They’re back!

Dandelion comes from the French word that means “tooth of the lion” and this week the wild flower has returned by the yard for spring throughout Naperville, sure to blossom until summertime.

The good news is every part of these invasive plants is edible from its yellow flower and green leaves to its white roots. More and more, fine chefs are adding dandelions to dishes, salads and soups for nutritious accents and color.

For starters, dandelions contain vitamins C and B6, thiamin, riboflavin, calcium (builds strong bones), iron (benefits generating red blood cells), potassium (helps regulate heart rate and blood pressure), and manganese.

The flowering plant is a rich source of beta-carotene which our bodies convert into vitamin A.

Other nutrients present in dandelion greens include folate, magnesium, phosphorus, zinc and copper.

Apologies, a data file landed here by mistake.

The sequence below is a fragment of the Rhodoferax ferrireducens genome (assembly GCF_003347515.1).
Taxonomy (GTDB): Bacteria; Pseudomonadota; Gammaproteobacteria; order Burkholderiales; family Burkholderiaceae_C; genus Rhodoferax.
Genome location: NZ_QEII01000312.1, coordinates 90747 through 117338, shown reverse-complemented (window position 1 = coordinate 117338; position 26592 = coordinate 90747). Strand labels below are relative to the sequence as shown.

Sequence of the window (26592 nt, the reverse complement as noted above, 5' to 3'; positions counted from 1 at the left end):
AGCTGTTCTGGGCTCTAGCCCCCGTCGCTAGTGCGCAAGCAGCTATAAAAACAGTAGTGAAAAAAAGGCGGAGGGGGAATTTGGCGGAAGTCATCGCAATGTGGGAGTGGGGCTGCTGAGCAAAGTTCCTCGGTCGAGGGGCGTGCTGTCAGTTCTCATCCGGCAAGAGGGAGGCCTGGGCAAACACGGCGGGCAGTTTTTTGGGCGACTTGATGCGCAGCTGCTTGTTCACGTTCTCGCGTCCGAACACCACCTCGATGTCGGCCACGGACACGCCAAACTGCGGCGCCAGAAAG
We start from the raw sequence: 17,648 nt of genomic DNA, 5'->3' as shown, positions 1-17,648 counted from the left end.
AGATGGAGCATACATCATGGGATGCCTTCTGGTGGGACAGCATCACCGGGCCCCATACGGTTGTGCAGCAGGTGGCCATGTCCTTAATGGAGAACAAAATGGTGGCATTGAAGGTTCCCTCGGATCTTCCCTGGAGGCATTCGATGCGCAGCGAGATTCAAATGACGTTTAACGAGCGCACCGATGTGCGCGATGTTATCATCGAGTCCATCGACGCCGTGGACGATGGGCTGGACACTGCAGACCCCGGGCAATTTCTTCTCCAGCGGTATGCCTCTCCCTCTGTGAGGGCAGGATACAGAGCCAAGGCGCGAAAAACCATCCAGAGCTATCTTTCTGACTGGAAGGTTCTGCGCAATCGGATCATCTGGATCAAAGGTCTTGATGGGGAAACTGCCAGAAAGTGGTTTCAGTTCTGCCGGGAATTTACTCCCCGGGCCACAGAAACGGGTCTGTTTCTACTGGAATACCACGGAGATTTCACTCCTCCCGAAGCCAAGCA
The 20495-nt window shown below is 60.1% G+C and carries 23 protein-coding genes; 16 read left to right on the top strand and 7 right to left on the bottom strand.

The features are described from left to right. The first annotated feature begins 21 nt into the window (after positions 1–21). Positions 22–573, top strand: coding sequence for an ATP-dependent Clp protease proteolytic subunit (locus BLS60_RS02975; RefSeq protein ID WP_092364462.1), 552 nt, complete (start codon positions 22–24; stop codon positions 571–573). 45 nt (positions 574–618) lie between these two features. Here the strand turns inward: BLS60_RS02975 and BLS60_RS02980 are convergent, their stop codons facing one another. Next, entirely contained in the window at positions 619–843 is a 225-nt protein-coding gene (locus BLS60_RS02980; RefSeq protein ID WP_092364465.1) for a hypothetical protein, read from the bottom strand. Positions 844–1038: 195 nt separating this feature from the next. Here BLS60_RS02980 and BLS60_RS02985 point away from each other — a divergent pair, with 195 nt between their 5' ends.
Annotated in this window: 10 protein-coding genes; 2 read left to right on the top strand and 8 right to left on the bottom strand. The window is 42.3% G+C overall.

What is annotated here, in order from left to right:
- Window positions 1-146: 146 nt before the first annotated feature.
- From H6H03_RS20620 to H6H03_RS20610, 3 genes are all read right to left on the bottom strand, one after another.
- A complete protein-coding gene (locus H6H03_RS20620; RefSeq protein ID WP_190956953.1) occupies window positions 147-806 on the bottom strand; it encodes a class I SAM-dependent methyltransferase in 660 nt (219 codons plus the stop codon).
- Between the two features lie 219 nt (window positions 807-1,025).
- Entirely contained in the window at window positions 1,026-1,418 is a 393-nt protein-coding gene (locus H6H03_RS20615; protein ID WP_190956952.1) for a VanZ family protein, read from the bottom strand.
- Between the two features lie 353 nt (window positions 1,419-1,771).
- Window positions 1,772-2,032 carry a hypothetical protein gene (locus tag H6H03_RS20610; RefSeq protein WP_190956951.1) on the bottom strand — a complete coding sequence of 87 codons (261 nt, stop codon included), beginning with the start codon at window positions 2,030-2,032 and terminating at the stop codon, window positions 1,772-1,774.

A handy Dandelion tool is the best way to get to the bitter root.

Every part in the well-washed dandelion (Don’t take risks when picking dandelions. Be sure not to pick or dig up from parks or fields poisoned with insecticides.) is medicinal for better digestion, immune function and mental health.

What’s more, the bitter flavor of the sunny dandelion complements any salad and adds important nutrition to a balanced diet.

How to prepare dandelions

You can blanch the chopped greens by adding them to salted boiling water for 10 minutes, remove and dunk in cold water. Then toss with olive oil, lemon, and salt for a dandy side dish.

Or sauté the leaves with garlic and onion and top with pine nuts and dried fruits.

Or chop dandelion leaves and steep in water for tea.

For best flavor, prepare immediately after picking. Otherwise, refrigerate in a plastic bag and use within 3–5 days. Wash when ready to use.

If you watch the videos linked below, you’ll discover how to tear the leaves into bits and add to a salad— as well as most of the info in this post.

Visit this YouTube presentation for multiple videos about picking, pulling and preparing the pretty weed for good eating, tea and a world of health benefits.


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